When policy formulation and implementation follow cues from ongoing shifts in markets and social norms, convergence and alignment can fuel sustainable change. But such “incremental” reforms may not be enough to overcome the path dependence and institutional rigidities that result in persistent gender inequality. Bold government action with “transformative” reforms can alter social dynamics and move countries and societies to a more equitable equilibrium. In these circumstances, policy implementation and enforcement must follow through to produce sustainable behavioral changes.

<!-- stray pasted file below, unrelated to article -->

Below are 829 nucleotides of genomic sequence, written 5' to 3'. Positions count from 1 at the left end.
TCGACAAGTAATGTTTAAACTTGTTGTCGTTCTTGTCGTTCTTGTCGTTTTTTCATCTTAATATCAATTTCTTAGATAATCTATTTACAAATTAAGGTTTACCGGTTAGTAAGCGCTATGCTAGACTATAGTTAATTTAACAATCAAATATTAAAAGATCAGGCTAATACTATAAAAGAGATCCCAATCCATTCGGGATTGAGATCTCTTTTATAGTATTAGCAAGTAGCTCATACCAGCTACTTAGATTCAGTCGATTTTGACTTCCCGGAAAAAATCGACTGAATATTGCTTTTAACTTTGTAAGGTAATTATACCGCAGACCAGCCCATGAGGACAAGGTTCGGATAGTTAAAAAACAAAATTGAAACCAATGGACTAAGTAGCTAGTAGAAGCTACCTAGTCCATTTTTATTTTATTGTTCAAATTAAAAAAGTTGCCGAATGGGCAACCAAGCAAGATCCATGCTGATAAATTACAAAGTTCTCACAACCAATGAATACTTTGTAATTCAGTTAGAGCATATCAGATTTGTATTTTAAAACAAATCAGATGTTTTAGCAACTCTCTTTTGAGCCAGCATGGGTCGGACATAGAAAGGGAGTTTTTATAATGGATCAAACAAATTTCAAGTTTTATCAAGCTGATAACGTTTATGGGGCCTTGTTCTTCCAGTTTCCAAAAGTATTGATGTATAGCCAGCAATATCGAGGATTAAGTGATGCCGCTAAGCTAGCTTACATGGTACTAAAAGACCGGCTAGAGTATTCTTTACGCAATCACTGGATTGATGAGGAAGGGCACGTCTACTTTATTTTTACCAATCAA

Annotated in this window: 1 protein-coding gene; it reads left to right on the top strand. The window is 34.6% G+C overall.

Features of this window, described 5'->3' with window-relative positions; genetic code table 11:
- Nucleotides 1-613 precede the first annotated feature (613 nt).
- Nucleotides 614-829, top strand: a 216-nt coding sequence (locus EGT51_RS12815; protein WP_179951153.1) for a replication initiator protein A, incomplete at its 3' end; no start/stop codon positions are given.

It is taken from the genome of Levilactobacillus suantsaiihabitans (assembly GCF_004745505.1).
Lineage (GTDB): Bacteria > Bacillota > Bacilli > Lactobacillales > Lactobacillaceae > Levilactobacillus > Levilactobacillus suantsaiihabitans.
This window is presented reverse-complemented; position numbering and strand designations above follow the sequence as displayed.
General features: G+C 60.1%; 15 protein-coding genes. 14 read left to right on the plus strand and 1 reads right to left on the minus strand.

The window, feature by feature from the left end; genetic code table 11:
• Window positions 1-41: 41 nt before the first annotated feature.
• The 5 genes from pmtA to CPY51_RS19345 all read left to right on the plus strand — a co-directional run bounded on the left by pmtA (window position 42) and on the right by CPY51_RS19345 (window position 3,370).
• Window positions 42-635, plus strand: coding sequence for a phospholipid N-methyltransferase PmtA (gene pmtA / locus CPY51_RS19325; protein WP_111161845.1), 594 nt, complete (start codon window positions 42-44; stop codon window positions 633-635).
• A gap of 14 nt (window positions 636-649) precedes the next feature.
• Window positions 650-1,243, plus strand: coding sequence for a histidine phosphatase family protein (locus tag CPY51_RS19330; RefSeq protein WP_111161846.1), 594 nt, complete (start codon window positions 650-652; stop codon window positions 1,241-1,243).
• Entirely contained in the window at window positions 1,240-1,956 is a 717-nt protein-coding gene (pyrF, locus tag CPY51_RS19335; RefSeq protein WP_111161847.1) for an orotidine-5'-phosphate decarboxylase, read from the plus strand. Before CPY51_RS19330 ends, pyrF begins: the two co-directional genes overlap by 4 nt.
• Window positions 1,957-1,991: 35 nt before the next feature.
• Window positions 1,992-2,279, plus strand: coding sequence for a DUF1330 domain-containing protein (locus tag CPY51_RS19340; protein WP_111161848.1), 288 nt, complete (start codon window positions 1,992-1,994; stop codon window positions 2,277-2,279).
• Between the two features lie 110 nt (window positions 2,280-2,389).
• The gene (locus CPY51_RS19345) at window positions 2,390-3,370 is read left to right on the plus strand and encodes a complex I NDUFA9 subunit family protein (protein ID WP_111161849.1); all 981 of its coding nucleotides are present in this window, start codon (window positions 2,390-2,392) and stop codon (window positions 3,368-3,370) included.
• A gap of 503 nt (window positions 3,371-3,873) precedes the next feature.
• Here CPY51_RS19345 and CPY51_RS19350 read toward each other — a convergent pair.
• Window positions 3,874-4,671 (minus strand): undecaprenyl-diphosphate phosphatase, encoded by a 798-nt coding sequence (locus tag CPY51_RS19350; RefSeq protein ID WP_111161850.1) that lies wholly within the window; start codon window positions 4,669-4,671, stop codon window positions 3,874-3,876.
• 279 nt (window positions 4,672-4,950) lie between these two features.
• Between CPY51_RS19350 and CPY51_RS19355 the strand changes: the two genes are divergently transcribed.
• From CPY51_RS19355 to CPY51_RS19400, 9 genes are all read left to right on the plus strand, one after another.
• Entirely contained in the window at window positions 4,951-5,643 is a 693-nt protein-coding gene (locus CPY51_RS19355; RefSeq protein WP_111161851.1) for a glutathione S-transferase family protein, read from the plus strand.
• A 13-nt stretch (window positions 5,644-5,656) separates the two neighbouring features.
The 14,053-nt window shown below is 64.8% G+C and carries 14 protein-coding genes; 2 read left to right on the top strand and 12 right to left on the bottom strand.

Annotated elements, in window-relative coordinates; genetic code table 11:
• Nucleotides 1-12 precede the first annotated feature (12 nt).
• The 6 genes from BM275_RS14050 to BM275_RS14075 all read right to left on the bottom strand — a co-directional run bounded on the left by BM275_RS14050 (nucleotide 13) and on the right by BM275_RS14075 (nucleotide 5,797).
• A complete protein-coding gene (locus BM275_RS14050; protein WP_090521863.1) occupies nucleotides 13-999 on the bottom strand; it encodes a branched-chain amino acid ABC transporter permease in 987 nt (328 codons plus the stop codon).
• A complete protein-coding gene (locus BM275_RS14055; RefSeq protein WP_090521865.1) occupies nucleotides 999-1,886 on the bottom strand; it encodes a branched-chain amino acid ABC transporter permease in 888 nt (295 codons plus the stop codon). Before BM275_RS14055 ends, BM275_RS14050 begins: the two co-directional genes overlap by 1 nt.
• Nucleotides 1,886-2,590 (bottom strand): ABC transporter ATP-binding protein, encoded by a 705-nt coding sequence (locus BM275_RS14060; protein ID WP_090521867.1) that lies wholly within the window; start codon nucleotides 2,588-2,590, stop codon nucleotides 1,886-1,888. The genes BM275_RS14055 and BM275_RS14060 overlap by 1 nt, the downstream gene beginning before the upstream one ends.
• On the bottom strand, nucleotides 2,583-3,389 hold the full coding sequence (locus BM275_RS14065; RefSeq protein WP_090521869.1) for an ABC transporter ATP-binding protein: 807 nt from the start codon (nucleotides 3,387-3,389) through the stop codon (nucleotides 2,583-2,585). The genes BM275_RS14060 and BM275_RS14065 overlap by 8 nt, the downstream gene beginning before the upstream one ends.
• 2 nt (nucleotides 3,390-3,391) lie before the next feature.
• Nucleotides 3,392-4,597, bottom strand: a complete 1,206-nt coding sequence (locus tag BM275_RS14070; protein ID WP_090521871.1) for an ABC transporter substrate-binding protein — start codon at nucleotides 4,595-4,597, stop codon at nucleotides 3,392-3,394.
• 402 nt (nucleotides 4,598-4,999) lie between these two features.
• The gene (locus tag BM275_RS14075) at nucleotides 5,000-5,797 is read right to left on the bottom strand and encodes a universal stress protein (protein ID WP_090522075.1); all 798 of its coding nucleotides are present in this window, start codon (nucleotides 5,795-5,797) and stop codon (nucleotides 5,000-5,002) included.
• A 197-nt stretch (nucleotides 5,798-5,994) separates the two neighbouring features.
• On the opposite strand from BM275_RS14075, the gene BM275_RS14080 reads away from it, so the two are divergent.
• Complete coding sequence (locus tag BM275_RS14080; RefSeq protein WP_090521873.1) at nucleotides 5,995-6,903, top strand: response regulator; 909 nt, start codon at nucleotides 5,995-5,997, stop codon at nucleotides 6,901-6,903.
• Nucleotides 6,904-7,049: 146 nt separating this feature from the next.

Political economy structures and dynamics can make the difference between a well-designed and sustainable intervention that mobilizes support and a failed initiative that alienates crucial constituencies. For instance, redistributing political power to women through parliamentary quotas may increase women’s voice but be considered a threat by castes, ethnic minorities, or religious interest groups that stand to lose some of their limited influence.